And the relationships. Oh my, the feels! There was so much love for her brothers, each and every one of them. It was clear she would do absolutely ANYTHING for them. Come on, there are EIGHT brothers. That’s a lot of people to love, but the flashbacks really helped us understand their relationship with her and how much they all loved and wanted to protect their baby sister, no matter what. There was also a romantic sort of love as well, which didn’t get my heart racing as much as other books may, but it was the sweet kind of love that is reminiscent and suiting for fairy tales. So I’m definitely not complaining.

The ending was not what I expected, but that’s not to say it wasn’t good either. And it was summed up in a quote that I must put down here, which is a testament of how relateable Liddi’s character can be to anyone who reads Spinning Starlight.

“Some journeys can only be made once. Some partings aren’t what they seem. Some endings must be so something else can begin.”

And with that thought hanging on the mind, so did the story end as well.

Overall Recommendation:
Spinning Starlight was a beautifully written prose and modern adaptation of The Wild Swans. With a protagonist who was mute, the writing did centre more on the inner monologue in Liddi’s head than dialogue with others, but that in itself was done so well that it didn’t feel like it dragged the story. It enhanced it. Mixing the old fairy tale with new sci-fi elements and tech speak, it may get confusing in the beginning but I definitely recommend you check out this clever and gorgeous retelling for yourself. I don’t think it would disappoint.


Review: Invaded by Melissa Landers

Series: Alienated #2

invaded -melissa landersThe romantic sequel to Alienated takes long-distance relationships to a new level as Cara and Aelyx long for each other from opposite ends of the universe…until a threat to both their worlds reunites them.

Cara always knew life on planet L’eihr would be an adjustment. With Aelyx, her L’eihr boyfriend, back on Earth, working to mend the broken alliance between their two planets, Cara is left to fend for herself at a new school, surrounded by hostile alien clones. Even the weird dorm pet hates her.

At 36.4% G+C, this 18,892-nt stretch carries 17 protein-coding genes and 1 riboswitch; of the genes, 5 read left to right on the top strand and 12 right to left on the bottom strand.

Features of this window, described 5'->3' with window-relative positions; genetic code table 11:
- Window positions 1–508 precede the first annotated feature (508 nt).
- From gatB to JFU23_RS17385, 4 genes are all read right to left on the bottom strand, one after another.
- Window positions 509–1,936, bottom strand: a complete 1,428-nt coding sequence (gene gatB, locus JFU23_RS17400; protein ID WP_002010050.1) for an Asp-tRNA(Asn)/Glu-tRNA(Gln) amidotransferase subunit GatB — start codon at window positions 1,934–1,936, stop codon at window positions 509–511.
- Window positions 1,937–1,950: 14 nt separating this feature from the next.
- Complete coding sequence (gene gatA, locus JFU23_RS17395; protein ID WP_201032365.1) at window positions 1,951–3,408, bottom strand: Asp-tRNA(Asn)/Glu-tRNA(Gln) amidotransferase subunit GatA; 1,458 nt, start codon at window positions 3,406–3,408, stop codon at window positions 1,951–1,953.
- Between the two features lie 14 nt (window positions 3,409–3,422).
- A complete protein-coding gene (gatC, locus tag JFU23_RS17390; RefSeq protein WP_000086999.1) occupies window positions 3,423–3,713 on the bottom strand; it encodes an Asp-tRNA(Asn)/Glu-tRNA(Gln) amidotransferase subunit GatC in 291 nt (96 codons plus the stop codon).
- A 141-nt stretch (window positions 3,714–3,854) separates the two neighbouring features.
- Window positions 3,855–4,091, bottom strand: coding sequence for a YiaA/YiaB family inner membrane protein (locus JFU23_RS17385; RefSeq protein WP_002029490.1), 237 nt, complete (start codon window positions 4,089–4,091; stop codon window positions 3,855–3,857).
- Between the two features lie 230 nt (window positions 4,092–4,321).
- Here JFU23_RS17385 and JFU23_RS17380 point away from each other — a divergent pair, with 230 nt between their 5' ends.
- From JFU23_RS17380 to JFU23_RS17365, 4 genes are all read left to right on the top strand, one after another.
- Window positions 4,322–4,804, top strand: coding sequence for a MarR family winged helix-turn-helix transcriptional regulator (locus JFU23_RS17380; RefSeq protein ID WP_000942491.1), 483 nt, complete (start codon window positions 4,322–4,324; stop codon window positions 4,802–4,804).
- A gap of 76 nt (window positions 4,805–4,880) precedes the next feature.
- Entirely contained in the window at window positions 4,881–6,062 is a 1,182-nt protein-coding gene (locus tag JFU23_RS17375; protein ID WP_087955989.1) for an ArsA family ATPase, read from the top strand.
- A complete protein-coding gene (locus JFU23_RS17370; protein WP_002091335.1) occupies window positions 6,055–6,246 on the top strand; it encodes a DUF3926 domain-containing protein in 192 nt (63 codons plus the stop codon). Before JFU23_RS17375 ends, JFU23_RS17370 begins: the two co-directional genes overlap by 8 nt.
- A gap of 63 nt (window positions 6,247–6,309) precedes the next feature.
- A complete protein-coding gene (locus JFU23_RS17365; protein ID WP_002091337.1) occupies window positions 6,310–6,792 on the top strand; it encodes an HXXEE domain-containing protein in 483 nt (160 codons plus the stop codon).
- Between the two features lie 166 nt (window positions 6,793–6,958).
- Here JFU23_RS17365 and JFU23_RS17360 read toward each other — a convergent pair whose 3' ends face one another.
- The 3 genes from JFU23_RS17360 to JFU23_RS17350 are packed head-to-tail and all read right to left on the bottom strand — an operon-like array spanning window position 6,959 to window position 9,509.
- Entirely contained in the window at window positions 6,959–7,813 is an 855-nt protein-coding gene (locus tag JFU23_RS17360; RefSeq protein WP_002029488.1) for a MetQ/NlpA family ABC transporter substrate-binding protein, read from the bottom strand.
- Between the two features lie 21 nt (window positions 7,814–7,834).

Things look up when Cara is appointed as human representative to a panel preparing for a human colony on L’eihr. A society melding their two cultures is a place where Cara and Aelyx could one day make a life together. But with L’eihr leaders balking at granting even the most basic freedoms, Cara begins to wonder if she could ever be happy on this planet, even with Aelyx by her side.

Meanwhile, on Earth, Aelyx, finds himself thrown into a full-scale PR campaign to improve human-L’eihr relations. Humans don’t know that their very survival depends on this alliance: only Aelyx’s people have the technology to fix the deadly contamination in the global water supply that human governments are hiding. Yet despite their upper hand, the leaders of his world suddenly seem desperate to get humans on their side, and hardly bat an eye at extremists’ multiple attempts on Aelyx’s life.

The Way clearly needs humans’ help . . . but with what? And what will they ask for in return?

4 Drink Me Potions

Alternating between the events happening in Cara and Aelyx’s life, this sequel to Alienated surprisingly held its own.

Although some fans may be saddened that Aelyx and Cara are physically apart for quite a lot of the book, I found that kind of refreshing. It’s not like they didn’t contact each other on their com-spheres (this alien world version of a cell phone I’m guessing). There’s still “romance” going on, but it’s not the main highlight this time around.

So what was Invaded about then?

In Cara’s half of the story, she was faced with learning the cultures and ways of a life over with the L’eihrs. I found it quite interesting to see how these aliens ruled and lived by. There was definitely plenty of intrigue when it came to the aliens’ obvious despise for her presence among them, escalating quickly when it became clear someone was trying to frame her for things she did not do.

Over on Aelyx’s side, Earth was not that much better for him. After the events of the previous novel, let’s just say the Earthlings do not trust him very much. Attempts were made on his life, and the motive and culprit behind these acts were not always predictable. Okay, well, it was a little predictable with one of the twists in the plot, but I was in denial through half of the book hoping it wouldn’t go there.

Sadly, I was wrong but it did make the story more interesting and unpredictable…

Either way, Aelyx and Cara both had busy plotlines and I enjoyed reading them both even though they weren’t together. My only complaint is the resolution for Cara’s problems which I felt were rushed in places that could have been prolonged in order to add suspense instead of just making me say Oh, they found out what happened already?. All in all, not a bad read and definitely entertaining. It never suffered too much drag as I think Landers is unsure of whether this book will be the last or not. It most definitely can continue with a very delicious tidbit of knowledge that was placed near the end, but I guess time will tell whether or not a third book will become a reality.

Overall Recommendation:
Invaded held intriguing plot twists for both Cara and Aelyx’s stories as they each deal with living on the others’ planet. Cara is off adventuring to the unknown of living with the L’eihrs while Aelyx is trying to – well – not be killed by the people that hate him. Although romance was not heavily pressed upon, the story still had its sweet moments but it most definitely centres on working out the differences between the two species. With an ending that can potentially spin out into a third book, Invaded was a nice sequel and laid out a foundation for hopefully another one.